Give a man an inch ...  :P

Seriously though, this is already going at a nice pace. We'll probably be watching a live stream of a returning stage by summer 2015 and all this suspense we're currently being subjected to will be in the past. Where's the fun in that ;)
Title: Re: Falcon 9 v1.1 ORBCOMM - First Stage Ocean Landing Video
Post by: yg1968 on 07/22/2014 09:14 PM
If they now have pinpoint accuracy, I wonder if we could maybe see quadcopter footage of a landing in the future.

What makes you think that they have achieved pinpoint accuracy? Isn't that what the grid fins are about?

What makes you think I said they had?

OK. I now see that you said "if they now have pinpoint accuracy". I misunderstood your post.
Title: Re: Falcon 9 v1.1 ORBCOMM - First Stage Ocean Landing Video
Post by: DanielR on 07/22/2014 09:14 PM
There is the possibility that flight 14 will be to a floating "launch" pad and then flight 15 will touchdown on land. With respect to CRS-4 having a low probability of success, is it possible that it could be a repeat of Cassiope, where the rocket spins out of control due to lack of legs?


Bonus: Here is the article saved for posterity: https://web.archive.org/web/20140722210143/http://www.spacex.com/news/2014/07/22/spacex-soft-lands-falcon-9-rocket-first-stage (https://web.archive.org/web/20140722210143/http://www.spacex.com/news/2014/07/22/spacex-soft-lands-falcon-9-rocket-first-stage)
Title: Re: Falcon 9 v1.1 ORBCOMM - First Stage Ocean Landing Video
Post by: yg1968 on 07/22/2014 09:20 PM
For Cassioppe, it wasn't just the lack of legs that caused the rocket to spin. The thrusters weren't stong enough to counter the spin. I suspect that the CRS-4 flight will have legs but it is likely to disintegrate for the same reasons that the last two stages did (waves slamming the rocket after it lands in the ocean).   
Title: Re: Falcon 9 v1.1 ORBCOMM - First Stage Ocean Landing Video
Post by: Scylla on 07/22/2014 09:21 PM
We keep talking about platforms but, what about a deserted island perhaps. Anything out in the Atlantic and within the flight profile that would meet the criteria? Another wild idea. Could you land it on the deck of an aircraft carrier? Yeah, I know the risks but planes have crashed on decks before.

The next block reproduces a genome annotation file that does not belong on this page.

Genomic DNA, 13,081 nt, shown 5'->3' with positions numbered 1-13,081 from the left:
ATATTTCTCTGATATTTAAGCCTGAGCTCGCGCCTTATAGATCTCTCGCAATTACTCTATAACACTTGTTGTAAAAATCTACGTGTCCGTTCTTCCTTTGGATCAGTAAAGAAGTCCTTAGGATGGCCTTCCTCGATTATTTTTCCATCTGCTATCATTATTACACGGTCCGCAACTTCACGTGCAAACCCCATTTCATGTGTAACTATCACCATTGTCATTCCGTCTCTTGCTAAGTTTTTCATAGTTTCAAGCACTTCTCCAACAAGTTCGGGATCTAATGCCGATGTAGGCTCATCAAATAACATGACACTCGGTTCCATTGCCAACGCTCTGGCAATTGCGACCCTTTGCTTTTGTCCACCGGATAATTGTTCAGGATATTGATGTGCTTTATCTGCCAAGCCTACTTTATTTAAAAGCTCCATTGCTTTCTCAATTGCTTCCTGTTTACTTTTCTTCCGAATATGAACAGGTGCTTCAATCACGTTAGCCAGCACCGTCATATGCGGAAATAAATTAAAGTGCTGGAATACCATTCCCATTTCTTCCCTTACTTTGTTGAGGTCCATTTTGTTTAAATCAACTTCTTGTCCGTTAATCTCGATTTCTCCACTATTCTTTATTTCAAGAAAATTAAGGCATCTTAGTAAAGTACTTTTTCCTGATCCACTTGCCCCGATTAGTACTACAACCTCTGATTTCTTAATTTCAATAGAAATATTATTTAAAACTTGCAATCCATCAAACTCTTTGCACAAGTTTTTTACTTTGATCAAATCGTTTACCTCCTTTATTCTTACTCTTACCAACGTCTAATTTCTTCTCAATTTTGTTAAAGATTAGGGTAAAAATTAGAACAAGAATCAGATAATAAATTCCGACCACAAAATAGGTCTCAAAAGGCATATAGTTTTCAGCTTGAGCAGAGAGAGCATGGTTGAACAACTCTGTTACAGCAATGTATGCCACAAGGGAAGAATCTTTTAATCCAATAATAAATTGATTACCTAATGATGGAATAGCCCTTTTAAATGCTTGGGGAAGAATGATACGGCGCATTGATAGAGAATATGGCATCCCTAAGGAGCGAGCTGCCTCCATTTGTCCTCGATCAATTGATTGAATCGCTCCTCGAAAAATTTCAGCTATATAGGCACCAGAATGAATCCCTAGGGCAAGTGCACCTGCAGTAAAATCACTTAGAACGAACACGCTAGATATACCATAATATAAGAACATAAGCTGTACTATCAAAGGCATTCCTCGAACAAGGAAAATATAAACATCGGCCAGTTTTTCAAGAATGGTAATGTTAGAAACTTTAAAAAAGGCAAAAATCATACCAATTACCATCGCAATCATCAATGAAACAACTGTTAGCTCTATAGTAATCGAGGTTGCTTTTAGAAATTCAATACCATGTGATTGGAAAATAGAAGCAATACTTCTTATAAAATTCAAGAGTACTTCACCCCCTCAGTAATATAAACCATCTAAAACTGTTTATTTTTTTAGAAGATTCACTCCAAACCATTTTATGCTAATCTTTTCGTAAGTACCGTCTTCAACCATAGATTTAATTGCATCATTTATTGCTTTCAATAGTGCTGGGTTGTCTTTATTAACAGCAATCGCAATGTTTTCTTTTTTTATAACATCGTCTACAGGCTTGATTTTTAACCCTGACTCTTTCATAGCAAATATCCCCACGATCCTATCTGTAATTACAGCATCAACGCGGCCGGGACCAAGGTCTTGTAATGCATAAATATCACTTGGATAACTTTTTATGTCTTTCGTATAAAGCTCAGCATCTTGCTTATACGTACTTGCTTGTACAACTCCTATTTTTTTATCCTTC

Yep. I can just imagine the reaction of the Capt of a ship when asked if they could land their giant, fire shooting rocket first stage that, may or may not, turn into a giant fireball on the deck of his ship.

If "floating platform" is used, I still think it will be a barge.
Title: Re: Falcon 9 v1.1 ORBCOMM - First Stage Ocean Landing Video
Post by: mr. mark on 07/22/2014 09:26 PM
I don't know about landing rockets on a aircraft carrier but, they did launch a V2 from an aircraft carrier. Of course, you can see how that went.
http://www.youtube.com/watch?v=Eug0uV5ko0s
Title: Re: Falcon 9 v1.1 ORBCOMM - First Stage Ocean Landing Video
Post by: Lars_J on 07/22/2014 09:30 PM
If they now have pinpoint accuracy, I wonder if we could maybe see quadcopter footage of a landing in the future.

What makes you think that they have achieved pinpoint accuracy? Isn't that what the grid fins are about?

Exactly - if they had, I would assume that we would see landing footage from a boat position very close to the intended spot. (and there certainly might be such footage, not yet released)
Title: Re: Falcon 9 v1.1 ORBCOMM - First Stage Ocean Landing Video
Post by: Scylla on 07/22/2014 09:36 PM
If they now have pinpoint accuracy, I wonder if we could maybe see quadcopter footage of a landing in the future.

What makes you think that they have achieved pinpoint accuracy? Isn't that what the grid fins are about?

Exactly - if they had, I would assume that we would see landing footage from a boat position very close to the intended spot. (and there certainly might be such footage, not yet released)

Of course, this might have been the test for pinpoint accuracy and I certainly wouldn't park a boat anywhere near the test landing spot.
Title: Re: Falcon 9 v1.1 ORBCOMM - First Stage Ocean Landing Video
Post by: wxmeddler on 07/22/2014 09:38 PM
The Navy is NOT going to let one of their aircraft carriers to be the LZ for one of SpaceX's still experimental (in landing) rockets. So lets get that out of the way. More likely, as everyone has pointed to, is an anchored un-manned barge with remote camera's and big huge LZ safety zone buffer.
Title: Re: Falcon 9 v1.1 ORBCOMM - First Stage Ocean Landing Video
Post by: Lars_J on 07/22/2014 09:43 PM
...And that assumes that it will be a floating platform to begin with, which is questionable. (Yes, they have raised it as a possibility, but they want to do a land landing)